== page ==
Friday, January 15, 2016

There and Back Again, an author's tale

Shannon Dittemore is the author of the Angel Eyes trilogy. She has an overactive imagination and a passion for truth. Her lifelong journey to combine the two is responsible for a stint at Portland Bible College, performances with local theater companies, and a love of all things literary. When she isn’t writing, she spends her days with her husband, Matt, imagining things unseen and chasing their two children around their home in Northern California. To connect with Shan, check out her website, FB, Twitter, Instagram, or Pinterest.

When it's time to sit down and write, it is often the hardest thing for me to do. Most days, I write from home. I've a cozy little office and a cozy little chair and once I'm settled, it's all very charming. But those minutes (years!) that it takes my brain to transition from regular old me to SUPER ME--the me who tells stories--is not at all easy.

In fact, to make a go at this author thing, I've had to become an expert at ignoring. Everything, really. I have to ignore the stack of bills at my elbow and the half built Lego Lighthouse on the corner of the desk (the only place the 7yo is convinced will be safe from the destructive 11yo). I have to blatantly ignore the laundry and the dishes in the sink--and there are ALWAYS dishes in the sink.

I have to pretend I'm not really in my jammies, but wearing a cape and shiny spandex and that I have superpowers and, to be honest, by the time I've gotten everyone dressed and fed and off to school, sometimes my imagination has crawled back under the covers.

But I'm disciplined (most days!) and I do eventually make the leap from frazzled mom to author with a book to be written. Some days I make the shift smoothly and other days I'm less successful than Ron Weasley attempting to apparate out of the Ministry of Magic. Remember that? Left a chunk of his arm behind. Splinched. Awful, yes? But I understand just what it is to be half in one place and half in another.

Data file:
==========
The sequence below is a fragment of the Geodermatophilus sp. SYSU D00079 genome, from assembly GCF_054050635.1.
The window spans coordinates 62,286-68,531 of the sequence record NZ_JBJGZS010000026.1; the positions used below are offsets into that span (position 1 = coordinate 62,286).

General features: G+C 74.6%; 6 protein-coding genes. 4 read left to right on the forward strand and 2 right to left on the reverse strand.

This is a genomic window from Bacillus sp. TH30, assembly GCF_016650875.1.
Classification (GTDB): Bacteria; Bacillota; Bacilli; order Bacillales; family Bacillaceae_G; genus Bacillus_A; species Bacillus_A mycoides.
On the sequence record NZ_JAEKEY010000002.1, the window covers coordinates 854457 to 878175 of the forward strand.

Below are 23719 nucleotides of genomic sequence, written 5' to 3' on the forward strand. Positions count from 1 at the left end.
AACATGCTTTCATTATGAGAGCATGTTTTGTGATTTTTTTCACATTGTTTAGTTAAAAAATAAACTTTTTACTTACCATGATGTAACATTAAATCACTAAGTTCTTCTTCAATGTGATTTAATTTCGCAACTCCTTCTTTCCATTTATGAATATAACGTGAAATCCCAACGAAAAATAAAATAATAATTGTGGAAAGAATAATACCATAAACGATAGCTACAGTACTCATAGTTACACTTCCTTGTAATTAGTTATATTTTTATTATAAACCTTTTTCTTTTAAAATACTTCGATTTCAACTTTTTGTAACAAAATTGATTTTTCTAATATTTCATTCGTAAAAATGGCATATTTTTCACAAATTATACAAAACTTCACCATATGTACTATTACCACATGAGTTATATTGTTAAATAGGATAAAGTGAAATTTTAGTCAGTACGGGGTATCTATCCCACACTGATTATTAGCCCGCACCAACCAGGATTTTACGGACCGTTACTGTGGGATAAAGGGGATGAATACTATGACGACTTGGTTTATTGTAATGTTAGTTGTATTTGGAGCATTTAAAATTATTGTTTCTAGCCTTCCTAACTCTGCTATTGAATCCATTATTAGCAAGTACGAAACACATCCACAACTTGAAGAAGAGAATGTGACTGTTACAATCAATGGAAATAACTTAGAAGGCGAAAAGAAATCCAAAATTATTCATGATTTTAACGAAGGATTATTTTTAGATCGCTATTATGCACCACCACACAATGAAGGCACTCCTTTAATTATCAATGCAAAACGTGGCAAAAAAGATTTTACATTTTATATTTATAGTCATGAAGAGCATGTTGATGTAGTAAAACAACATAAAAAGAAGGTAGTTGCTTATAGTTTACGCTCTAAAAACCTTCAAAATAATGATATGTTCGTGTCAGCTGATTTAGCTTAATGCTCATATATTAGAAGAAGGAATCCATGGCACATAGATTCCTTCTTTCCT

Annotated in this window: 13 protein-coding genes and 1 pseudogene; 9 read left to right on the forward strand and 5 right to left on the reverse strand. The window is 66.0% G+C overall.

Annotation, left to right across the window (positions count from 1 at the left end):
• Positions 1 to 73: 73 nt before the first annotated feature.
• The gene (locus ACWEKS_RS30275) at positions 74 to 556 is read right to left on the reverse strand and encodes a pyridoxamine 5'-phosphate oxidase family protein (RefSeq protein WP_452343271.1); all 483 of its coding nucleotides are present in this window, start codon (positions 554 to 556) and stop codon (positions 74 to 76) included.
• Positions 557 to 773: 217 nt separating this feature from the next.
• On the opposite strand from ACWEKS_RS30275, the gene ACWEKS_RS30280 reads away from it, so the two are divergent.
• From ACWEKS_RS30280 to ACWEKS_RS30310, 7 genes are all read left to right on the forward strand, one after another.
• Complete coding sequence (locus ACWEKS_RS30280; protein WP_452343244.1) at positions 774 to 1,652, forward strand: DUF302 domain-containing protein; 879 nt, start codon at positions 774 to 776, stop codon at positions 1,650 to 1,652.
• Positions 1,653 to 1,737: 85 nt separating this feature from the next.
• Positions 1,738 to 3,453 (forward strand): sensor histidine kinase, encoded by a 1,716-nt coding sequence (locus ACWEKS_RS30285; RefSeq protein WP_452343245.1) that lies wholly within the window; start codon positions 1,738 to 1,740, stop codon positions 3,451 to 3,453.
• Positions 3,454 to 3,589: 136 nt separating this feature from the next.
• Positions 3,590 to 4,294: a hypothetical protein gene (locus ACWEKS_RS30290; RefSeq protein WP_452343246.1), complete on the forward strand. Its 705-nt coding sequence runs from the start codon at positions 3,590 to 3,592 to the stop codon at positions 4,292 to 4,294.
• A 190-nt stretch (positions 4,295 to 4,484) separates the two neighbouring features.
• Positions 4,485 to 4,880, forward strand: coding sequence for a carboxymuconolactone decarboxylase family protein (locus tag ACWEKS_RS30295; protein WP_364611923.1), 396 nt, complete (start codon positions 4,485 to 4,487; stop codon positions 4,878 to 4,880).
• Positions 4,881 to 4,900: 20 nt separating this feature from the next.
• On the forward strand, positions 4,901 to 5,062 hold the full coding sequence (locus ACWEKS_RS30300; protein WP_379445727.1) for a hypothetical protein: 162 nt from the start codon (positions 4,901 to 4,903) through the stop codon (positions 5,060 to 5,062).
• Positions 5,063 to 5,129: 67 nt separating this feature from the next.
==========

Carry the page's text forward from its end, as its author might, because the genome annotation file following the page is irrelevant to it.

The good news, I've learned, is that once I'm in, I'm in. Once my story has hold of me, once I've tumbled into the half-penned adventure, I'm all the way in.


Well, I share an office. For the last year or so, my husband and I have shared a space. I love having him home. Love, love, love. Some days I love it more in principle than in practice though, because the truth about his job is that he's on the phone for huge portions of the day. Talking. Out loud. Laughing sometimes. Being friendly and charming. But, you know, out loud.

I've had to resort to earphones.

And in this way--ignoring all the OTHER THINGS and with James Horner's various movie scores destroying my eardrums--I disappear into a world of my own making.

But, here's the thing. Transitioning into my story isn't the hardest part for me. It's transitioning out.

Because writing is such an immersive experience, I struggle immensely when it's time for me to hang up my cape and be mom and wife and dish-doer again. It's difficult to wrap my brain around day-to-day tasks and to give all of my attention to those who so totally deserve it--my husband, my kids, my friends. For a fair amount of time, I'm half in one place and half in the other and, while that's not ideal, I've had to learn to give myself some grace.   

Because writing is so very solitary. It is not an easy thing to climb in and out of worlds. We're like travelers in that way. A few wistful hours with the imaginary friends and then back home for dinner with the ones who truly matter. Making the journey there and back again so often is both brave and hard. And the longer you're a storyteller, the more you're alone in your writing cave, the harder you'll have to work at your apparition skills. But do work at it. Being splinched is messy.